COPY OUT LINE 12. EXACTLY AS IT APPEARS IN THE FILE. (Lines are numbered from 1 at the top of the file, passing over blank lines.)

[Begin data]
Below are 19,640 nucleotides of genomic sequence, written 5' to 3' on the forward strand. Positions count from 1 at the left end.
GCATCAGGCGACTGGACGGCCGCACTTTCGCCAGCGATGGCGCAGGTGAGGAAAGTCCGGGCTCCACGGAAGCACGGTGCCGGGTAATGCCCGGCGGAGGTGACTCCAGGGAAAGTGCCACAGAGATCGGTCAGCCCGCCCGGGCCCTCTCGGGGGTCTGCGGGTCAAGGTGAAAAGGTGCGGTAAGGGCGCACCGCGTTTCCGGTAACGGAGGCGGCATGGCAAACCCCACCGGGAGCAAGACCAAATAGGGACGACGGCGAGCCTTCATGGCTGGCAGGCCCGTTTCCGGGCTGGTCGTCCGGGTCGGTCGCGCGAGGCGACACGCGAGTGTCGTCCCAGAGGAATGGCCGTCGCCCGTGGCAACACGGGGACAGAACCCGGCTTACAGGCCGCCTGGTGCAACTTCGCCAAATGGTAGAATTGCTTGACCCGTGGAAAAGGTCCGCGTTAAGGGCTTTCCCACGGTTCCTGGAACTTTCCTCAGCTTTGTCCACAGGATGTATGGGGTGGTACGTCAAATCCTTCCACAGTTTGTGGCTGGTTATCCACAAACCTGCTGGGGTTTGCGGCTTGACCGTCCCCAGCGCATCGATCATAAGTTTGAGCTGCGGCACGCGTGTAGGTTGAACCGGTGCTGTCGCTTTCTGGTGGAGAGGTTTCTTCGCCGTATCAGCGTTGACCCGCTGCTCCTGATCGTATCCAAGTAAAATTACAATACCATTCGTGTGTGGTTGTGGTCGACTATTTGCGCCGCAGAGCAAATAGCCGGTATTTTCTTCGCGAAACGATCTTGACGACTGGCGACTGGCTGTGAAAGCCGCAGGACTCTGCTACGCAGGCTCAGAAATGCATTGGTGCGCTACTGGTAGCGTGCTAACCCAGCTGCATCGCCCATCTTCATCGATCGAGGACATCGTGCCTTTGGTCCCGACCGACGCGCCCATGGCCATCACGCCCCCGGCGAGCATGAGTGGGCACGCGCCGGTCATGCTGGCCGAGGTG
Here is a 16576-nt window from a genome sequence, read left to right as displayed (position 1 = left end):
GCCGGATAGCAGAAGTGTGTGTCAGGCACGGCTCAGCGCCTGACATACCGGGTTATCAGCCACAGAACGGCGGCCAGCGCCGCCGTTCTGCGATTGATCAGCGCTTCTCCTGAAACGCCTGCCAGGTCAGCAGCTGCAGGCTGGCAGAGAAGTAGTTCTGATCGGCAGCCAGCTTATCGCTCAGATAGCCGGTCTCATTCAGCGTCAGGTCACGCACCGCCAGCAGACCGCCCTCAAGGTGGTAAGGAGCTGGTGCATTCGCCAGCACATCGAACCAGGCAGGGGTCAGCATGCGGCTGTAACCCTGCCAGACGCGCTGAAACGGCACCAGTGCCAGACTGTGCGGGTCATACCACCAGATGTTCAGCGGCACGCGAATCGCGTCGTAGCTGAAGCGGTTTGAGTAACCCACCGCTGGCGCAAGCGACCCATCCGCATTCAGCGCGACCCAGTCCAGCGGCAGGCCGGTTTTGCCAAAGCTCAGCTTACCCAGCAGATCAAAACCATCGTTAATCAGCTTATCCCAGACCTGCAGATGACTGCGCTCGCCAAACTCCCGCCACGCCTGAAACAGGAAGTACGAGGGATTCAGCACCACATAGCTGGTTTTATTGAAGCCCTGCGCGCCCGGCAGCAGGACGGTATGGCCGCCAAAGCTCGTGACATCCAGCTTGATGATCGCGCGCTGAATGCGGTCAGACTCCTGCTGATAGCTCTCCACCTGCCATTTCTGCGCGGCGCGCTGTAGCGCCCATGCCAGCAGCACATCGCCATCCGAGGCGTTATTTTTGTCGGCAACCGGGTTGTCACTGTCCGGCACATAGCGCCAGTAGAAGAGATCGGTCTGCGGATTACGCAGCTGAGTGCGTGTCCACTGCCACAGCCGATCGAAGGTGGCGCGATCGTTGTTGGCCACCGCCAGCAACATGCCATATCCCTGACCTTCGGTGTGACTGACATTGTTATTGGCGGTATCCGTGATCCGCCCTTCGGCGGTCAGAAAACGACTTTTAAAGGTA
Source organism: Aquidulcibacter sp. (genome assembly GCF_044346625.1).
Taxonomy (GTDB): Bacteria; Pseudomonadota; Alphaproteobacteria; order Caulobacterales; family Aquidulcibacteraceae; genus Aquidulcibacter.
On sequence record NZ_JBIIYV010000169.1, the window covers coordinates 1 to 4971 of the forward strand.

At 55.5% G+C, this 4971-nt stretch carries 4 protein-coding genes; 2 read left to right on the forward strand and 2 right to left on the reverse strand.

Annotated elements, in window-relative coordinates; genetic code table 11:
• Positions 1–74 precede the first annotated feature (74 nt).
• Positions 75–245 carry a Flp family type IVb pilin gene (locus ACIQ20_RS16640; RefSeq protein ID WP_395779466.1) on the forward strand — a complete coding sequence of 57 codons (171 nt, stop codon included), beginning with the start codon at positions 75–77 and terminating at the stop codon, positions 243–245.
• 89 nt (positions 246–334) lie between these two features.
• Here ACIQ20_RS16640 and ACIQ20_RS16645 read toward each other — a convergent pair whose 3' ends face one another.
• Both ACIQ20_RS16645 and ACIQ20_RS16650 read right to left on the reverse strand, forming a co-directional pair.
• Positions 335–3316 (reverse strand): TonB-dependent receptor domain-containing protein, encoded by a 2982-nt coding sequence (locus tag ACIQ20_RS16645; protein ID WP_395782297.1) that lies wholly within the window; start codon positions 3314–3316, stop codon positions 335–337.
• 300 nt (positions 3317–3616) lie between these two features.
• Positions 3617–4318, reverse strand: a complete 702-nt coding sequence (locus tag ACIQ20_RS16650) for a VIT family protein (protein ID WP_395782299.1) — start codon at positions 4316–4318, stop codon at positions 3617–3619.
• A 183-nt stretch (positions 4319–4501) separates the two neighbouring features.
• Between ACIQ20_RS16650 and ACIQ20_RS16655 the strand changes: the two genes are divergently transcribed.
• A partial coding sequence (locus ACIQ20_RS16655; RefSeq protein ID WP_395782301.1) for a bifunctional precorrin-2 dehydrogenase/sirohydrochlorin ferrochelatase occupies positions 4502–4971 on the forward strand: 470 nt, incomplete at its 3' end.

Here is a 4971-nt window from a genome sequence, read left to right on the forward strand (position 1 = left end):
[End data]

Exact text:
• 89 nt (positions 246–334) lie between these two features.